Handwritten Exit Interview planning in a spiral-bound notebook

Parting Ways is Hard to Do, but Everyone Benefits from Exit Interviews

When an employee leaves your organization, whether voluntarily or involuntarily, do you conduct an exit interview? Companies that do are able to gather crucial organizational feedback.

Lori Cole, Customer Success Manager at iHire, says, “Exit interviews are an opportunity to get a candid assessment of your company’s work environment and culture, identify problem areas, and improve staff retention.”

Losing a critical employee can destabilize your team and be costly for your organization. According to Gallup, costs associated with replacing an employee can be as much as two times the employee’s salary, and project setbacks add to the cost. However, evidence shows that exit interviews can help with employee retention and give insight on employee turnover. They can also identify a need for additional employee training, problems at the management level, and other unknown organizational issues.

The Harvard Business Review says that employers should make exit interviews count. “[C]ompanies must learn from them—why [employees] stay, why they leave, and how the organization needs to change.”


Woman conducting an interview with another woman


How to Conduct an Exit Interview

Here’s how to get the most out of an exit interview:


1. Schedule the Interview on the Employee’s Last Day

Ideally, exit interviews should be the last thing an employee does on their last day. This gives you the ability to influence their final impression of the company (brand management). But remember to schedule the interview well in advance so you and the employee have enough time to prepare. If your schedule is tight, try to hold an exit interview no earlier than two days before the employee’s last day.


2. Select the Right Interviewer

If your organization has an HR department, let someone from HR conduct the interview. If you don’t have an HR team, assign the interview to someone other than the employee’s direct supervisor. You might not get valuable management feedback if your employee is struggling with power dynamics. If you’re having a hard time deciding who should do the interview, consider hiring an outside consultant. An interview with a neutral party will result in more honest feedback from your departing employee.


Woman interviewing a man using videoconferencing/Zoom


3. Conduct Interviews Face-to-Face (or 1:1 Zoom Meetings)

The best way to conduct an exit interview is face-to-face in a setting that makes the employee feel comfortable. Being able to see the employee’s reaction to your exit interview questions allows you to determine when and how to ask follow-up questions.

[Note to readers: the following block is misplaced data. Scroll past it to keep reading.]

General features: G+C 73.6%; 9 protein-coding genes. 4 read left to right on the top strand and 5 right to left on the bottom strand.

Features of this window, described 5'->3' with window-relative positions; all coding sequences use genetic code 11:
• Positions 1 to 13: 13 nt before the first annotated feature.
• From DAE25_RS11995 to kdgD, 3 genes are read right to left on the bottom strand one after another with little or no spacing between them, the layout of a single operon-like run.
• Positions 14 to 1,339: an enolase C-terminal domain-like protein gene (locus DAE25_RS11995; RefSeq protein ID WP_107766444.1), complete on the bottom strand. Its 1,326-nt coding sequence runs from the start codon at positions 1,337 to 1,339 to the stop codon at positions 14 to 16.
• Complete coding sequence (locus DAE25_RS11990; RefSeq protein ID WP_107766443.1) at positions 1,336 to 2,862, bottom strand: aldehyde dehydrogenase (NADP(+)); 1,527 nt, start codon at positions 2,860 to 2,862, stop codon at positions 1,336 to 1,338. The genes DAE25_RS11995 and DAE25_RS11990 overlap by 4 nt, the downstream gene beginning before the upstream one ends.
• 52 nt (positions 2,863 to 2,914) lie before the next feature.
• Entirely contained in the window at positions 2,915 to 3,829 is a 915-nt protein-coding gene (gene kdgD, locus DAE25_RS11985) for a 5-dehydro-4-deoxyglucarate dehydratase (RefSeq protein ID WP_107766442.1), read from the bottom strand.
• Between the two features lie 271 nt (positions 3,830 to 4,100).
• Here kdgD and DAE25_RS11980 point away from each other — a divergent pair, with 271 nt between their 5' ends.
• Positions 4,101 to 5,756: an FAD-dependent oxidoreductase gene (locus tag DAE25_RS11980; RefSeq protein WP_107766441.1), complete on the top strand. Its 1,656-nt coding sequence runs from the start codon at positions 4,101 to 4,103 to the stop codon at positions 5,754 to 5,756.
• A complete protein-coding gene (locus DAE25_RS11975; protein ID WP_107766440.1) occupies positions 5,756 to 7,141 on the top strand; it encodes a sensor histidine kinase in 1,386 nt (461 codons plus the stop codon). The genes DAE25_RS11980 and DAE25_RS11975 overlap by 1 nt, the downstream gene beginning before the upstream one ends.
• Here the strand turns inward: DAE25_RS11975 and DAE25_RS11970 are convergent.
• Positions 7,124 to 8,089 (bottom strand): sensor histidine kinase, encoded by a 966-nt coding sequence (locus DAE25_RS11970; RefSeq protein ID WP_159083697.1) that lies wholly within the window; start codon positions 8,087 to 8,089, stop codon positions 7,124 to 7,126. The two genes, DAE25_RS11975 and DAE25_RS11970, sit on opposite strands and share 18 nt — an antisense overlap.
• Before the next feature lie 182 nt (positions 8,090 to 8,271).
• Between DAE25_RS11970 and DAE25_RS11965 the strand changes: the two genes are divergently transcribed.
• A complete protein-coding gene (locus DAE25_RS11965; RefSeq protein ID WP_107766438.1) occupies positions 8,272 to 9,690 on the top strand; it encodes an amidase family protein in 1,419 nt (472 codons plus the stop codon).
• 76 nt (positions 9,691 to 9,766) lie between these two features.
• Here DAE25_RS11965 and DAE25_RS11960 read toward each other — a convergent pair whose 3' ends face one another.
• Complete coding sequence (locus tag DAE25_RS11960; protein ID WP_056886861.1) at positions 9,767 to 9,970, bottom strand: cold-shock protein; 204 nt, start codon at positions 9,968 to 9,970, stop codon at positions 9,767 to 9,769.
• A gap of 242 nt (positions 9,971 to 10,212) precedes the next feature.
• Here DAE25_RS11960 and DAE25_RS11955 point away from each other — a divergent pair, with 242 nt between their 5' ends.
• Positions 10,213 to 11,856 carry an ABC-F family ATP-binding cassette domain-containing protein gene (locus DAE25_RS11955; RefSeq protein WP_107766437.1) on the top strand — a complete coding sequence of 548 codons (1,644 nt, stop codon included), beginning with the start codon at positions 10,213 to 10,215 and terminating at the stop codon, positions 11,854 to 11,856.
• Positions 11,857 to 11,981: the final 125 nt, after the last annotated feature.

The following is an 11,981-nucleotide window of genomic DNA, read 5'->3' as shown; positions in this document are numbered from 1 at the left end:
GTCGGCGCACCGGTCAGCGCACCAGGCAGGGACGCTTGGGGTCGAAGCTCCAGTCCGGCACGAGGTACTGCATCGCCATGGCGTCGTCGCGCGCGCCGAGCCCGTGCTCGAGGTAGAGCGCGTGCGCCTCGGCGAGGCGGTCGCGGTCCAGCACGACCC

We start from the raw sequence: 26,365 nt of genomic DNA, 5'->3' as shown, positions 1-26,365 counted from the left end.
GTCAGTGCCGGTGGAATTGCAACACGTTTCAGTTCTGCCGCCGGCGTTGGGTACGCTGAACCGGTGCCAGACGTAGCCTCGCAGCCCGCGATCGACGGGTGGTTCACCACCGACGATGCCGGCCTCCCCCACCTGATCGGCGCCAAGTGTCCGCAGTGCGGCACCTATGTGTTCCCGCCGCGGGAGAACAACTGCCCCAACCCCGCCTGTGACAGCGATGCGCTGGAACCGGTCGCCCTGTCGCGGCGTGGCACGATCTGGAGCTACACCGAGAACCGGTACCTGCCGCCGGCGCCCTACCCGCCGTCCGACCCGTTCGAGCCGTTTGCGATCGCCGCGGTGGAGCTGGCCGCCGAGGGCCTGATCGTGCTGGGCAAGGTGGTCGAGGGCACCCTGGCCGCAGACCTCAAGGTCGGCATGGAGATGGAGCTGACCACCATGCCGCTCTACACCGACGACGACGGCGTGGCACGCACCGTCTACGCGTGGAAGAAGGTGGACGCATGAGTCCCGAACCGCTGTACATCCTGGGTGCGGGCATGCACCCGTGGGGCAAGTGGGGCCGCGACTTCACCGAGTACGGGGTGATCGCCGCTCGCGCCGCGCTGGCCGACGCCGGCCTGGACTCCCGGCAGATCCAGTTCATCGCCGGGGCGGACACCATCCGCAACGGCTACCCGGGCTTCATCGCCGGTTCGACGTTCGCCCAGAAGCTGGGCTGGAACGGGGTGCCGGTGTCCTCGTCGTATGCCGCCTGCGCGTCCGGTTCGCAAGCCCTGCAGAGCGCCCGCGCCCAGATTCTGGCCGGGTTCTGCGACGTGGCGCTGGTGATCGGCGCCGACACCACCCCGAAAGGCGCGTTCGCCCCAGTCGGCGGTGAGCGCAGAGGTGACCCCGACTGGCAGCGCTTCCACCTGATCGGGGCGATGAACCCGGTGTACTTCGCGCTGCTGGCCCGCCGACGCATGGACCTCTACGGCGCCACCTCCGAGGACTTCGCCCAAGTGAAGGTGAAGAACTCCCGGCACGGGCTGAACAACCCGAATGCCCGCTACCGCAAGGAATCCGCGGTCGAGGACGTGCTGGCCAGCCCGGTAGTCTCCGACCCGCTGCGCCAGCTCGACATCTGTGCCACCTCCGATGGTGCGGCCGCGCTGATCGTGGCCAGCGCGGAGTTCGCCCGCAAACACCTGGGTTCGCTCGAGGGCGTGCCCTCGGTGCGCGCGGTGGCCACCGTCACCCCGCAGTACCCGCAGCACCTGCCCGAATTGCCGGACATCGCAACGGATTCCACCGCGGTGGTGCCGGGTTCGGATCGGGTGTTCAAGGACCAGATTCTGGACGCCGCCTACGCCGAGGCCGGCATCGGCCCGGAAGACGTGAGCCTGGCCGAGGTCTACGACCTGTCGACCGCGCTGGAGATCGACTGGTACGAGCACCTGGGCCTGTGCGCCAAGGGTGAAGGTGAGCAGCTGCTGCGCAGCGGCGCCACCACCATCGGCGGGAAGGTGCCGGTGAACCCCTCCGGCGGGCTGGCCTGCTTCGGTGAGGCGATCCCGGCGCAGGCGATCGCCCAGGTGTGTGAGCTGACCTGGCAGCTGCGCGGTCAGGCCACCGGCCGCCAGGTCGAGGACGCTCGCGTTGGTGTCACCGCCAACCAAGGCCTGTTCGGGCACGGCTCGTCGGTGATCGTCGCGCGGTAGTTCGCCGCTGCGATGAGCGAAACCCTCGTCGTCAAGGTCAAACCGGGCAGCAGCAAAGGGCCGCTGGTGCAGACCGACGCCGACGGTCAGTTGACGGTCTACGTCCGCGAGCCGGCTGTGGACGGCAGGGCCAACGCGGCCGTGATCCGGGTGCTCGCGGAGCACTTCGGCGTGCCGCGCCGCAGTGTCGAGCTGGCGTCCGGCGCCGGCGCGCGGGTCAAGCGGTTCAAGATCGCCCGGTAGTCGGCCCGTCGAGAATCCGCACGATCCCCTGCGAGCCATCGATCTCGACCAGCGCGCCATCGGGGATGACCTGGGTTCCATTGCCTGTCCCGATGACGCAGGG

Explain that you are conducting the interview because you value your employee’s feedback (you do!). “Employees who are moving on are generally more honest and forthcoming with information than those still in their jobs,” says Cole. Make sure to keep the conversation positive to ensure open and honest dialogue.

For remote employees, choosing to conduct one-on-one interviews through Zoom (or the videoconferencing tool of your choice) is a good option. There is no place more comfortable than home,  so make the most of it.


4. Ask the Right Questions

Make sure to ask questions that probe for employee feedback on organizational operations, such as management and HR. Don’t ask questions that make the employee feel challenged or threatened, and don’t let company loyalty stop you from acknowledging criticism. Again, keep the conversation positive. This is a fact-finding mission, not an inquisition. Also, pay attention to body language and let it inform your follow-up questions.

Important exit interview questions to ask include:

  • Did you feel like this position was a good fit for your qualities/skills?
  • What prompted you to start looking for another job?
  • How was your relationship with your supervisor/team?
  • Did you have the resources you needed to perform your job?
  • How can our organization improve so that we don’t lose other valuable employees?
  • Were salary or benefits a factor in your decision to leave?

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5. Be Consistent with Your Questions

Remember, your goal in an exit interview is to get feedback that will improve your organization. Ask the same questions to every employee who quits or resigns. You can vary the script on a case-by-case basis, but make sure core questions are answered in every exit interview.


6. Act on What You Learn

Information is only as good as the actions we take. Use the data you collect in exit interviews to improve relationships with your existing employees and strengthen your employer brand. In the knowledge economy, staff retention of specialized employees is key to organizational success.

Utilizing feedback from exit interviews can help you protect your employer brand, increase retention, and solve operational issues throughout your business. For more interview tips for hiring managers, check out The Official iHire Interview Guide for Employers.


by: Jason Harless
January 06, 2021